Podcasting When I Should Be Reading

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A writer I follow on Instagram asked for podcast recommendations in honor of International Podcast Day. That caused me to pause and take inventory of my podcast subscriptions.

I tiptoed into the podcast-listening world. I went from Soundcloud to Google Music to a now-defunct app that let you earn points per minute listened and now I’ve landed at Spotify. It’s not one of the platforms that let’s your rate or leave reviews, like iTunes or Stitcher, but I like it.

The first few podcasts I listened to without subscribing were the ones of the three co-hosts of The Breakfast Club on Power 105.1. Charlamagne tha God and Angela Yee’s podcasts, The Brilliant Idiots and Lip Service, respectively, were up and running before DJ Envy threw his hat into the ring with The Casey Crew. After months of listening, I quit. They mostly talked about their marriage and their kids. While I enjoyed the behind-the-scenes discussions of their family life, my life was and is the total opposite: single with no kids. Hell, while they’ve been together since their teens, I’m chronically single and childless.

I do listen to and love Deadass with Khadeen and Devale. While this Brooklyn “millennial couple” talks about their family life with “three whole boys,” the dynamics of their relationship me crack me up. I followed Devale and Khadeen on Instagram for their antics. Their posts are carefully curated and edited, but still authentically them (at least I think so). I first learned about the Ellises when they were one of the couples featured on the OWN series Black Love. Even though he’s a former football player and they both had a large social media following, I had no idea who they were. I’ve enjoyed watching their glow up as Devale earned a role in Tyler Perry’s Sistas and Khadeen has launched her own lifestyle website.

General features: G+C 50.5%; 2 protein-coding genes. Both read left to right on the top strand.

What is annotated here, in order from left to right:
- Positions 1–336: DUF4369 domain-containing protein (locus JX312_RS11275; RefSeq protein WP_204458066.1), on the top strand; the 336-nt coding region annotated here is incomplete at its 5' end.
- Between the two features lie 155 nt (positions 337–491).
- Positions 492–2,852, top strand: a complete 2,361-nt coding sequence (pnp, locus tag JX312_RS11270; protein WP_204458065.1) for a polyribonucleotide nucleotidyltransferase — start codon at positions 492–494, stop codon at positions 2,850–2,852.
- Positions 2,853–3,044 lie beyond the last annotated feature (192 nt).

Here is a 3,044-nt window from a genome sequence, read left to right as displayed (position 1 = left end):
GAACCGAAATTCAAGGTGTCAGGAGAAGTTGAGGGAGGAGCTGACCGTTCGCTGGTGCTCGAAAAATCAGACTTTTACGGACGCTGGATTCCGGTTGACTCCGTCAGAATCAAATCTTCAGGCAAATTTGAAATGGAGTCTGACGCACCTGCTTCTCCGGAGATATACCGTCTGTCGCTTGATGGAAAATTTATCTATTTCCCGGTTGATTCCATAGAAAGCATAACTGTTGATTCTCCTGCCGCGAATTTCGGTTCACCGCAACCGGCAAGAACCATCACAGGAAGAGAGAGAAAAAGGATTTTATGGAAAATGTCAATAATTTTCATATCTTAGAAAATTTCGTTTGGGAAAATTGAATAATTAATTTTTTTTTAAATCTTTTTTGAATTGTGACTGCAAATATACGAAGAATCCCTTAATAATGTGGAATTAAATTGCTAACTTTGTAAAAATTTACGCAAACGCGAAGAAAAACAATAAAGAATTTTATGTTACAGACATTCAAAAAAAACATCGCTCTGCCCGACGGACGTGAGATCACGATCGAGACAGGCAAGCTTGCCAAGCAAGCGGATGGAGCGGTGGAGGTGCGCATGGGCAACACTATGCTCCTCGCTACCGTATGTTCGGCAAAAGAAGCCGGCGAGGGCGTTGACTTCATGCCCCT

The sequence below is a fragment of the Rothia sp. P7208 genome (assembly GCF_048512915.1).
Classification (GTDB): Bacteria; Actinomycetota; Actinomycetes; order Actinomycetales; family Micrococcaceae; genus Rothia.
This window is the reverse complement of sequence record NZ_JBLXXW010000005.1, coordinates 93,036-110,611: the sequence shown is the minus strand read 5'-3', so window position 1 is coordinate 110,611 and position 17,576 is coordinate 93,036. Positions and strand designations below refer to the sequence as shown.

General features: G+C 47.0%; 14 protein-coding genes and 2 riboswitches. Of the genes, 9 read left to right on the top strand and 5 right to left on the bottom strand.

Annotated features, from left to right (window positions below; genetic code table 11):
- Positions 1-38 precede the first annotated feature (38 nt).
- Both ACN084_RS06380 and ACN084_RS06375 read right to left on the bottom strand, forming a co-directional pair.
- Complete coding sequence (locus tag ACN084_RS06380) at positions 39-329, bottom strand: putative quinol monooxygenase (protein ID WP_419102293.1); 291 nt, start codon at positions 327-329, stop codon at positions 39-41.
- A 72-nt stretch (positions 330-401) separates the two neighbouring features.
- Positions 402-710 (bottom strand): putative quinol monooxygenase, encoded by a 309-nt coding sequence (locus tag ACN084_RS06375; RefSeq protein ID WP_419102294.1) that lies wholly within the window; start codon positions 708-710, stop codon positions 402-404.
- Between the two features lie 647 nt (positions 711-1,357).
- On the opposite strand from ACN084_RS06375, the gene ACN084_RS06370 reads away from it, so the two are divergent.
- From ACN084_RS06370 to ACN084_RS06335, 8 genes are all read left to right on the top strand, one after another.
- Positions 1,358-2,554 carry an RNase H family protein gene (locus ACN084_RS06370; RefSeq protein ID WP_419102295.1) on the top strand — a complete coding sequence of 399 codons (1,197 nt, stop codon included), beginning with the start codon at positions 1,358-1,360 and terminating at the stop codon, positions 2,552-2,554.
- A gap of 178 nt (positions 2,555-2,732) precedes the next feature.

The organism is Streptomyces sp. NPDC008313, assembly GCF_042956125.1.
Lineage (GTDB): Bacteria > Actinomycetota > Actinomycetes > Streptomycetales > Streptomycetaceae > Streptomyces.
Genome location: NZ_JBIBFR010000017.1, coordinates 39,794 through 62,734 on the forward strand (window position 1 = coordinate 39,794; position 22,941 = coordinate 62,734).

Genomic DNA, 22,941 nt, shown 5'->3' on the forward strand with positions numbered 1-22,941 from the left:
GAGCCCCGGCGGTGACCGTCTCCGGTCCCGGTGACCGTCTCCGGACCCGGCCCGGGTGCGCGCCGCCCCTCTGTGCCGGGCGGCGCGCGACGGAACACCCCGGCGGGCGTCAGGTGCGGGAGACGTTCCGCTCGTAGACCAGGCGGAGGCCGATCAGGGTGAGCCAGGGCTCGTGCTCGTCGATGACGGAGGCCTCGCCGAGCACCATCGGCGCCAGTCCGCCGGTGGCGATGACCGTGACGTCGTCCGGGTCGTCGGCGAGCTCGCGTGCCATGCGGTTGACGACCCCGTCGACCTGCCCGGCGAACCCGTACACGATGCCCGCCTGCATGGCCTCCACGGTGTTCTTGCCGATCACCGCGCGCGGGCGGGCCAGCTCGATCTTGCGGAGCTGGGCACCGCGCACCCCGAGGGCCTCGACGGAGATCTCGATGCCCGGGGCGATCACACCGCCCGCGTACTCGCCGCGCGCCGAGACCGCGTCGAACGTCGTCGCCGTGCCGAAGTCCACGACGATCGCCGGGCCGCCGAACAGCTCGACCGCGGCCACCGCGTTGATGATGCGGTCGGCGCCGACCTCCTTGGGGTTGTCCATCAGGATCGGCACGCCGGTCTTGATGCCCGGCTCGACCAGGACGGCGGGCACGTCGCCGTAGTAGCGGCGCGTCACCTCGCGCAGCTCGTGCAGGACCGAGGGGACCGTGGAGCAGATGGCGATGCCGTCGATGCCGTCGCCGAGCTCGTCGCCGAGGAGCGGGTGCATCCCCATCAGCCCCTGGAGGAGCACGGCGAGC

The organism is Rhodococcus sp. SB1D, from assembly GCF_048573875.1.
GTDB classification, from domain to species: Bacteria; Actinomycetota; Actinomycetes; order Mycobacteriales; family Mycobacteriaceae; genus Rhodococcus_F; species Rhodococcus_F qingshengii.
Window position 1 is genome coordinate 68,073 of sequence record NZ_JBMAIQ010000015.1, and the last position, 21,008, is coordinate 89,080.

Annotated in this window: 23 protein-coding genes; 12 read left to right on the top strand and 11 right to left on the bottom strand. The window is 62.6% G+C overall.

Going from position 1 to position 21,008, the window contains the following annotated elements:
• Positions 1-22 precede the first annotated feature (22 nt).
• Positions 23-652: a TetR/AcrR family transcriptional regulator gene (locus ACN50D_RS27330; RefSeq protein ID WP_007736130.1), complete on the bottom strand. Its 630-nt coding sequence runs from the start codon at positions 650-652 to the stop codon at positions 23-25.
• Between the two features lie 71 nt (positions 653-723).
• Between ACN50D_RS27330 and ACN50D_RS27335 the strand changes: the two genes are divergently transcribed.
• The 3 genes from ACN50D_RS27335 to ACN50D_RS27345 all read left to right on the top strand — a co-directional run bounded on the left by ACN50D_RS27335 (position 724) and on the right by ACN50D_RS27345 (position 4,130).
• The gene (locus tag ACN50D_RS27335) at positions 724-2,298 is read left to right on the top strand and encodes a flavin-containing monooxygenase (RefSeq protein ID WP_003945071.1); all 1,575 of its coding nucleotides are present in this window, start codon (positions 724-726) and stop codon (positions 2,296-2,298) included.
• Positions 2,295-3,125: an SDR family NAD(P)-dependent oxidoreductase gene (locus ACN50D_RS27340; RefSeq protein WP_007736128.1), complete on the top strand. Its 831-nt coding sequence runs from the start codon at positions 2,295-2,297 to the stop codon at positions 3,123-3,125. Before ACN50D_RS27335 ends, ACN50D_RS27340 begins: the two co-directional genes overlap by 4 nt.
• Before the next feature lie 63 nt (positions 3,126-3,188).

I love Luvvie Ajayi. I follow her on all social media platforms. I first became aware of her when a friend posted her blog post, #BLAXIT: More Things We’re Taking With Us If We Leave about the hypothetical Blaxit (Black exit, a play on Brexit) years ago. From there I subscribed to her blog, AwesomelyLuvvie.com. Her podcast, Rants and Randomness evolved from short videos on Facebook. These videos included book recommendations, which were always books I had already read, like The Broke Diaries by Angela Nissel. Luvvie was already a friend in my head, but me being a book nerd had to upgrade her to Play Cousin.

Of course I bought her book I’m Judging You: The Do-Better Manual and I signed up for her social network LuvvNation, which admittedly I’m not very active on. Instagram has my heart above all other apps. I was also at the Brooklyn stop of the book tour at St. Francis College. Crissle, co-host of The Read  podcast moderated that book talk. I’ve been a listener from Day 1 when Luvvie started the Jesus & Jollof podcast with Yvonne Orji from HBO’s Insecure. The way they rib on each other and their Nigerian culture is freaking hilarious. I posted about them to my stories so much that a cousin with her own lengthy list of podcast subscriptions hit the subscribe button.

Said cousin is the one who convinced me to subscribe to The Brilliant Idiots instead of my spotty listening. I was on the fence about Dead Ass (because of the family-centered content), but she wanted a listening buddy. She also got me into The Read, Gary Owen’s Get Some and The Donnell Rawlings Show. Our text chain is full of “OMG Did you listen to _______ yet?” We’ll quote a line or reference a topic (usually pop culture-related) and the other will reply with LOL or OMG. It’s funny how we rarely speak on the phone, but our bond is strong thanks to shared podcast listening, TV shows and discovering new recipes. When another cousin went to her for podcast references, she felt my suggestions would be more refined and sent her my way.